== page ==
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The Unending Binge: How “Nutritional” Advertising Can Drive Sustainability

CCA LiveE | Thursday December 9th, 2010 | 0 Comments

This post is part of a year-end series by MBA students at California College of the Arts’ Design MBA Program. Read more about our annual partnership here.

Consuming the WorldOversimplified and Out of Touch, Current Advertising Lacks the ‘Nutritional Value’ Consumers Are Desperate For

By Valerie Neumark

When I think of “going on a binge” it usually involves mass consumption of something that is not healthy over a short period of time, like “binging on junk food”…or in this case, inauthentic advertisements. They surround us everyday, saturating us in products that have negative impact on the world and; advisors expect consumers to continue their blind and uneducated purchasing. However, consumers are becoming increasingly aware of sustainability issues and they are looking for products they can ideologically support and, in turn, advertising that is not trying to “trick” them into buying something they don’t believe in. Consumers are hung-over from their binge and are looking for something truly nourishing to snack on.

As a society we are getting fed up with products and propaganda that I would classify as “junk food.” Trying to get a consumer to buy a product in today’s economic climate that quickly becomes waste is increasingly ineffective. Terms like ‘green’ and ‘sustainable’ draw as much skepticism as they do support from consumers these days.  A simple ‘eco’ label doesn’t fully answer questions such as, “What will happen after I dispose of this product? Is this really recyclable? How much better for the environment is ‘organic’? To what extent are my habits having an impact on the earth?

I think the future of advertising lies in products that create brand loyalty because they are thoughtful of their impact on the world. We need products we can believe in. Zipcar is a great example. Based on utilizing excess capacity, Zipcar is an incredible innovation that capitalizes on people’s diminishing need for a full-time car. Their advertising is intelligent, thoughtful, and teaches consumers that there are options to car ownership. They seamlessly encourage their customers to evangelize the environmental, health and cost benefits of car sharing and in return, 30% of their new members come through referrals. But the fact that they hit all 3 bottom lines (people, profit, planet) is what makes them truly “nutritional.” They are profitable, sustainable, and focused on their consumer’s needs. Even more impressive is their mere presence provides a space in consumers’ minds to think differently about how they choose to consume…ah hah…they educate!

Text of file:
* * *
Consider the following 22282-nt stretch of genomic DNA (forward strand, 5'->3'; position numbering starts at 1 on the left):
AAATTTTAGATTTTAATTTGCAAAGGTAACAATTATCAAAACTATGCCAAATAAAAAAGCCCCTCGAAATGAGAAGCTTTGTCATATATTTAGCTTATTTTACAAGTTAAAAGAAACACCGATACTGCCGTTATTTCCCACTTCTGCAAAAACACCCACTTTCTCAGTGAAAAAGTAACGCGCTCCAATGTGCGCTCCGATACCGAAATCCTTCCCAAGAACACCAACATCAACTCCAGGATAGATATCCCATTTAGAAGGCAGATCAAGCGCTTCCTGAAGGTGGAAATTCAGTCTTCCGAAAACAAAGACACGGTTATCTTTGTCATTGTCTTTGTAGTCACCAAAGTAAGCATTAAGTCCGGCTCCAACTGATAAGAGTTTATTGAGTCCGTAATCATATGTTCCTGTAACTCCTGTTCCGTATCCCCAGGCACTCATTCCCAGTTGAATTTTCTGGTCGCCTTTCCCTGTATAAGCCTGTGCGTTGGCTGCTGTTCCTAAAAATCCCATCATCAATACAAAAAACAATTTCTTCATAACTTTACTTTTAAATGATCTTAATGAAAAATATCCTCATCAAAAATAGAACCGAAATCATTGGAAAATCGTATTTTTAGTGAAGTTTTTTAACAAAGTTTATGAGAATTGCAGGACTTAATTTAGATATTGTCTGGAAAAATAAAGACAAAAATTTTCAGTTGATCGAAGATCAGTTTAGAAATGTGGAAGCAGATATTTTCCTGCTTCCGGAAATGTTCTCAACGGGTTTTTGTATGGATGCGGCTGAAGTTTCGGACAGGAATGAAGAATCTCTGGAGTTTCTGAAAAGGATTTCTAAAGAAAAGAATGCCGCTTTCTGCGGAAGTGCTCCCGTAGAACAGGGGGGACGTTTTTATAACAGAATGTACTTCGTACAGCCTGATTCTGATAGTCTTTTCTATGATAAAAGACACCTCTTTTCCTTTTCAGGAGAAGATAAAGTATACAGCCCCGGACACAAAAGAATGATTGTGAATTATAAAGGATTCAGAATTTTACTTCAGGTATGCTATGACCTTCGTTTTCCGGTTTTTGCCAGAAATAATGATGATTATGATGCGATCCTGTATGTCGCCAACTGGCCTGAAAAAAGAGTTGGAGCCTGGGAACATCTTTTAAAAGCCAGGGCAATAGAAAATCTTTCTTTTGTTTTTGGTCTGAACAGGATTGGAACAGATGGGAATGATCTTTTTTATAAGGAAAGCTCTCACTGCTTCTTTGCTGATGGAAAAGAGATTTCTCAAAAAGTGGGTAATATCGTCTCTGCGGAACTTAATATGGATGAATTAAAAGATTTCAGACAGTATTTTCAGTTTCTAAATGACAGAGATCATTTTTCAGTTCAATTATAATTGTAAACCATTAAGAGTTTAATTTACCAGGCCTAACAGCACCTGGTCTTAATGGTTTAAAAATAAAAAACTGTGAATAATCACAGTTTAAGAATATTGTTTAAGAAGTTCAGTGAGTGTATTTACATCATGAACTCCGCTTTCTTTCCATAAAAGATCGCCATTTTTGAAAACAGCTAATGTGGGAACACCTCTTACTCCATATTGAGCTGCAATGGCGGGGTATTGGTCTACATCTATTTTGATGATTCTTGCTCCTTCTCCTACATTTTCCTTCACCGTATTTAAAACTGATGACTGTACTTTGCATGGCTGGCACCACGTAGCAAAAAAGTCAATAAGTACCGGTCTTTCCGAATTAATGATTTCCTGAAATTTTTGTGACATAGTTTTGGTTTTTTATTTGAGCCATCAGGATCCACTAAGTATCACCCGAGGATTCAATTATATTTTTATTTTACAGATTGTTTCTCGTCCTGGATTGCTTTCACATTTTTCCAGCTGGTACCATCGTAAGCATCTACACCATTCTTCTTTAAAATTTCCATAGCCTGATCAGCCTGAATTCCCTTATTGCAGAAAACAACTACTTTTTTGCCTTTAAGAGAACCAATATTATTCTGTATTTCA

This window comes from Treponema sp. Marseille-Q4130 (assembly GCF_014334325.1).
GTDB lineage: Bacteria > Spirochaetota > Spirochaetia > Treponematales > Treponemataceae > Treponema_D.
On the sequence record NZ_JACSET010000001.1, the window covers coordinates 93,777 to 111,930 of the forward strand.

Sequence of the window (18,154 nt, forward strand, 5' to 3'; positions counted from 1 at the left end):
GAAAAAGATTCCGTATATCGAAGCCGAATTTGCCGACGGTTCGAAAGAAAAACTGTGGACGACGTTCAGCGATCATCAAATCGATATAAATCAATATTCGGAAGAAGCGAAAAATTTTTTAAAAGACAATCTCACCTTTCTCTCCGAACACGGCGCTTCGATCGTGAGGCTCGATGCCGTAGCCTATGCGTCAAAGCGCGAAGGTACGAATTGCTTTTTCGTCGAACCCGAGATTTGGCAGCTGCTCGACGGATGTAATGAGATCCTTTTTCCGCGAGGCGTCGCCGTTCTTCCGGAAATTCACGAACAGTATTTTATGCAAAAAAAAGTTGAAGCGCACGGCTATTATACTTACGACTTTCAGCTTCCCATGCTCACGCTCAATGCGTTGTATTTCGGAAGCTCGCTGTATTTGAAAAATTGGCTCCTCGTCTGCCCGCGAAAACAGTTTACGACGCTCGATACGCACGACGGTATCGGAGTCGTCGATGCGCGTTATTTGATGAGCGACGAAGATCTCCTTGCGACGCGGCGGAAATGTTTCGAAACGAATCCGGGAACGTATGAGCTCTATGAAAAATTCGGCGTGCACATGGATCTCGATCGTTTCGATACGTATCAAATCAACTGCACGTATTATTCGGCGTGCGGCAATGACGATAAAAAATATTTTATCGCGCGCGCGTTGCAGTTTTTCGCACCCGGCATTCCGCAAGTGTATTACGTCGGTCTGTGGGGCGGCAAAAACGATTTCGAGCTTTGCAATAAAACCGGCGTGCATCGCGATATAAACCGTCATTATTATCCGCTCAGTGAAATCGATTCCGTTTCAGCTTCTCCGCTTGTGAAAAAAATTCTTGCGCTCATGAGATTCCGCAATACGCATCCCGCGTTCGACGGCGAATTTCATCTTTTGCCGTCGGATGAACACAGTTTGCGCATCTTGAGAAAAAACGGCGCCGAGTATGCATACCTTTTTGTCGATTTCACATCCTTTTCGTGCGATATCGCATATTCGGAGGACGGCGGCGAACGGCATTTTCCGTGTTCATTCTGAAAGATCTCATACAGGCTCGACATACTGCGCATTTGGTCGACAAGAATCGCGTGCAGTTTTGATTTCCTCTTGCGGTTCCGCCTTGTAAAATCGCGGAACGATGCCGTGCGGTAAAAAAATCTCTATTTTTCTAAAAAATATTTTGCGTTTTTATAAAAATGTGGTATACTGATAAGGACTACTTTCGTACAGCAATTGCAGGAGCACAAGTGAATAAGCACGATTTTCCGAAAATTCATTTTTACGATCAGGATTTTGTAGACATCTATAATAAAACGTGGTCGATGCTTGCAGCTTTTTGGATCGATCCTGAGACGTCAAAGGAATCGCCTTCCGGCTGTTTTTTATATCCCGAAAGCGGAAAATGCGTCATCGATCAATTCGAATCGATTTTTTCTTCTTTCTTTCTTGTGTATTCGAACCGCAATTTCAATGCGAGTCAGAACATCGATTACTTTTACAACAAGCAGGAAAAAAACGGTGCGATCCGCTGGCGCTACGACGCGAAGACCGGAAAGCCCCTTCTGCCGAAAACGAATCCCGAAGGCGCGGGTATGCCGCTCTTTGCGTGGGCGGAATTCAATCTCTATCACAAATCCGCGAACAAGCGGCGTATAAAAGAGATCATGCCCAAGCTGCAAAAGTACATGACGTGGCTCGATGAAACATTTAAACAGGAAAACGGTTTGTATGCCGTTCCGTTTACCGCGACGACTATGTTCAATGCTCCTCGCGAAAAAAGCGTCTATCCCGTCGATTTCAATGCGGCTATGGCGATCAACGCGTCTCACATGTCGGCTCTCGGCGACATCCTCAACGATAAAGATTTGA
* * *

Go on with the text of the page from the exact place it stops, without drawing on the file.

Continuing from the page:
I appreciate when advertising is thoughtful, informative, and selling me a product I can feel confident in. I want to know it was made by a company who is not only wanting to be sustainable, but is authentically “eco-efficient” as well. I appreciate when I am nourished rather than filled with junk food. Marketing and advertising (communications) are teaching methods, and ultimately, we (the consumer students) can tell when our food is unhealthy. If companies changed the kind of products they produced, then a trend of positive consumerism would ensue—people would WANT to buy more products because they would feel they were making the world a better place by doing so.

Advertising must authentically guide consumers toward the products that will help nourish and restore balance to our global society. We so desperately want to do “right” by the world—we just need advertising we can trust to show us how.


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